ANNAPOLIS, Md. (AP) -- Insiders at this week's Mideast summit in Annapolis say the fragile peace process was in danger of collapsing until the arrival of an uninvited guest.
Ayatollah Mugsy, a Texas canine cleric, was credited with restarting the talks and ushering in a new era of hope that the six-decade conflict between the Israelis and Palestinians can be resolved.
The White House sent summit invitations to dozens of countries, but officials at the ayatollah's Pug Life Ministries said that Pugistan -- Mugsy's disputed territory in the American Southwest -- was not among them. Some White House aides, speaking on condition of anonymity, said they were appalled by the lack of respect shown toward the ayatollah, leader of the world's largest interfaith, interspecies ministry.
"We invited the international dregs of society, but not the glorious nation of Pugistan," said one senior White House staffer. "What's up with that?"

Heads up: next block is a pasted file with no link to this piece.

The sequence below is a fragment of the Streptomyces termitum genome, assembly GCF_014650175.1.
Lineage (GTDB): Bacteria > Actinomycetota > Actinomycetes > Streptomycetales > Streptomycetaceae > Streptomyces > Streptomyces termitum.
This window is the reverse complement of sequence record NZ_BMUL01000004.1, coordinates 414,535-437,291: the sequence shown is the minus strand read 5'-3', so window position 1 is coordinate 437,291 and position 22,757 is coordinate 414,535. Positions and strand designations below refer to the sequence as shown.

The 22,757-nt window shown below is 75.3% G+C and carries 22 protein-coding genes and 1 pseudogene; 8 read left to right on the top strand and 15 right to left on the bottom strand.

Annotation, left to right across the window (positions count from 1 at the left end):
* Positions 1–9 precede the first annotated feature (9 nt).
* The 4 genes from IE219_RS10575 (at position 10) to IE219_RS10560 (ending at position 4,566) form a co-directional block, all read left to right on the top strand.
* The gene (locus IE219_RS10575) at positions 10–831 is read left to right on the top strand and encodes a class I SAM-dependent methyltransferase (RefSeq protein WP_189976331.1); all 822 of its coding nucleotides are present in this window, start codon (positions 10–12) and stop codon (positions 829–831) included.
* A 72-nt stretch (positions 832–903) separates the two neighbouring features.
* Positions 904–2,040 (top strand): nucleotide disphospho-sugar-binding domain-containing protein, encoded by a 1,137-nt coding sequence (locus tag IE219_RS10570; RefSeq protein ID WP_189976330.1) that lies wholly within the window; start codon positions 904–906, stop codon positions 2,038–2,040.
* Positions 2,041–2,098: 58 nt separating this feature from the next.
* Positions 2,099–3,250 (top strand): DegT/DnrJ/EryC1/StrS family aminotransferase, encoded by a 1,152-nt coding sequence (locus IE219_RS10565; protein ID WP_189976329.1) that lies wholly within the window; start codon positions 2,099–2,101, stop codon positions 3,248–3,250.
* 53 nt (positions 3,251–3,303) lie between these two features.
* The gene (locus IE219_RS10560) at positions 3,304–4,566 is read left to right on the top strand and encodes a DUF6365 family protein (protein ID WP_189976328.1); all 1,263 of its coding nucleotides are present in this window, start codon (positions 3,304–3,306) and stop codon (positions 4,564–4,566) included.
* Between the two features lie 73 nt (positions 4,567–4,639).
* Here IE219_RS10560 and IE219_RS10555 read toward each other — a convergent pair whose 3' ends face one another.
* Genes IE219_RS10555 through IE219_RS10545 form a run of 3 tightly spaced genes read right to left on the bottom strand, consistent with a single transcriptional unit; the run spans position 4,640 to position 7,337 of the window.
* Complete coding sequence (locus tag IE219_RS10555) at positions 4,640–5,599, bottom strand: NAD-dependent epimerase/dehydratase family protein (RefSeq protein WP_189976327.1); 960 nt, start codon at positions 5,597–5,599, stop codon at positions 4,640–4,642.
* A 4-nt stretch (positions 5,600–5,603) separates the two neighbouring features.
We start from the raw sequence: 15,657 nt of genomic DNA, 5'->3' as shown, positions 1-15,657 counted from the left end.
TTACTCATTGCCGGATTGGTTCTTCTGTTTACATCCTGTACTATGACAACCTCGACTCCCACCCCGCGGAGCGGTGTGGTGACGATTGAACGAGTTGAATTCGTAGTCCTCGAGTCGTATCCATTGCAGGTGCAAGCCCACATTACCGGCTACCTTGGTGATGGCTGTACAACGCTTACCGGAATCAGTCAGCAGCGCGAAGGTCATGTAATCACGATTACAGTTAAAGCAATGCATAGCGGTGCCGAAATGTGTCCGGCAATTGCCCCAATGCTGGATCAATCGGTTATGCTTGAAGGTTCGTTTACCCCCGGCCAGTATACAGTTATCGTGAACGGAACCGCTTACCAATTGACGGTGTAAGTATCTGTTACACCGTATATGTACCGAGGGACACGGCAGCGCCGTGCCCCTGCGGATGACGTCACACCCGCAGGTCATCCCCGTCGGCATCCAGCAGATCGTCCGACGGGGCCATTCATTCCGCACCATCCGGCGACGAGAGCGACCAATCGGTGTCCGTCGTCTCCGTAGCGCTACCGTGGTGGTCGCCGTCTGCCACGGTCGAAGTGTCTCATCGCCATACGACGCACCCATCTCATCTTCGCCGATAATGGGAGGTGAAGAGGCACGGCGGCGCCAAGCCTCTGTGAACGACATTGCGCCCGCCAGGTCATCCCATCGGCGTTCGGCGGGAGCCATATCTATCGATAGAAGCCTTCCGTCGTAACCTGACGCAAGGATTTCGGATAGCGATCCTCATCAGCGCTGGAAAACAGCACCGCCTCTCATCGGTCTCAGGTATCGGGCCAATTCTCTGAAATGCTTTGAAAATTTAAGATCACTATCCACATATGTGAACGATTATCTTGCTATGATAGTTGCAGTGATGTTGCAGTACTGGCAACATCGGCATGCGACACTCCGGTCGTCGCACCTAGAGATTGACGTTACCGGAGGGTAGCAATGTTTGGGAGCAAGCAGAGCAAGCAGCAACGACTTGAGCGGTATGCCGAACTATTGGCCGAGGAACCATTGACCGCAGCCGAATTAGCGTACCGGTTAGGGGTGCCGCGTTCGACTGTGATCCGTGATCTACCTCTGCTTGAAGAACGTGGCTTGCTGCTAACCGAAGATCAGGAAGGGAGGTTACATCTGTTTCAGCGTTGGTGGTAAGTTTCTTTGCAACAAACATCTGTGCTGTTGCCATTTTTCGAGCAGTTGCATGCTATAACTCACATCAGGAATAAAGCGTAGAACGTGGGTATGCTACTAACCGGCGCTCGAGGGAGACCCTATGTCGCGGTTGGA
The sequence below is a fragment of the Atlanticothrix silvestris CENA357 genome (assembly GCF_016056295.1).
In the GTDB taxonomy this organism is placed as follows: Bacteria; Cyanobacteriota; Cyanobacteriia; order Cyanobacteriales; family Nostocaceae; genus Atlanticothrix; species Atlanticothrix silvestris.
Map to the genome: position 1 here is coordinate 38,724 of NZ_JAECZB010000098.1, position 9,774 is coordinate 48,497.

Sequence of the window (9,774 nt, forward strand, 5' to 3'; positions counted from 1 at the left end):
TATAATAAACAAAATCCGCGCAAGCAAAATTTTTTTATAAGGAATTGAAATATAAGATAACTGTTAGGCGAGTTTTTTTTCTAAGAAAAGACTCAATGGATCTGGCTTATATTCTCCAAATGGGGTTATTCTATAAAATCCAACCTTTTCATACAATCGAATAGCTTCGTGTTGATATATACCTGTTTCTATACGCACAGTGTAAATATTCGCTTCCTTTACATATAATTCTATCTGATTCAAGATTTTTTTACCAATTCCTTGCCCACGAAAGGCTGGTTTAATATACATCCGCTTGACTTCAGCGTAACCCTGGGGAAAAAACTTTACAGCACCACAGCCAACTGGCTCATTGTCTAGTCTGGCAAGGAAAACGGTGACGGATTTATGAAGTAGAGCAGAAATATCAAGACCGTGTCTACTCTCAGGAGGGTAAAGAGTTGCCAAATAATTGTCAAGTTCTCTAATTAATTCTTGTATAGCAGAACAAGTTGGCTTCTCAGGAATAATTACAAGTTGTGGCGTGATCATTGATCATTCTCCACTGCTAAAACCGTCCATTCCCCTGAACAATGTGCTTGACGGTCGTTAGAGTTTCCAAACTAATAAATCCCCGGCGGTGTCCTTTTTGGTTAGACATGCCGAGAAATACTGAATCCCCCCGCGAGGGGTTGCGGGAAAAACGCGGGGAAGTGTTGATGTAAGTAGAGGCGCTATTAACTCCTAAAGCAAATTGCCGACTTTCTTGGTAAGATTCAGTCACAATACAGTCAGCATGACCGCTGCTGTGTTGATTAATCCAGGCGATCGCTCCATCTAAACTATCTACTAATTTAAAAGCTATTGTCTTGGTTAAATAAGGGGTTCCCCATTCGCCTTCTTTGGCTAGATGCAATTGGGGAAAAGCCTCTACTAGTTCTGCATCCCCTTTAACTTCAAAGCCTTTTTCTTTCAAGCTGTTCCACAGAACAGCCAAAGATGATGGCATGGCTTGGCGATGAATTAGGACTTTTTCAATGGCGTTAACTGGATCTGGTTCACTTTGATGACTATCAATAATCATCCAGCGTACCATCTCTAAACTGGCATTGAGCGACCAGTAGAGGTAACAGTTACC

Despite the apparent snub, Ayatollah Mugsy arrived just as the talks appearing to be breaking down, with name-calling and hair-pulling rampant in the summit hall. Observers said the ayatollah calmly righted the ship and began to build a tenuous trust among the disparate parties.
"He said to them, 'The human ways have failed you time and time again,'" said one U.N. observer, who wished to remain anonymous. "Then he led them through some time-honored canine getting-to-know-each-other exercises. Basic stuff, but it really seemed to work."
Ayatollah Mugsy could not be reached for comment.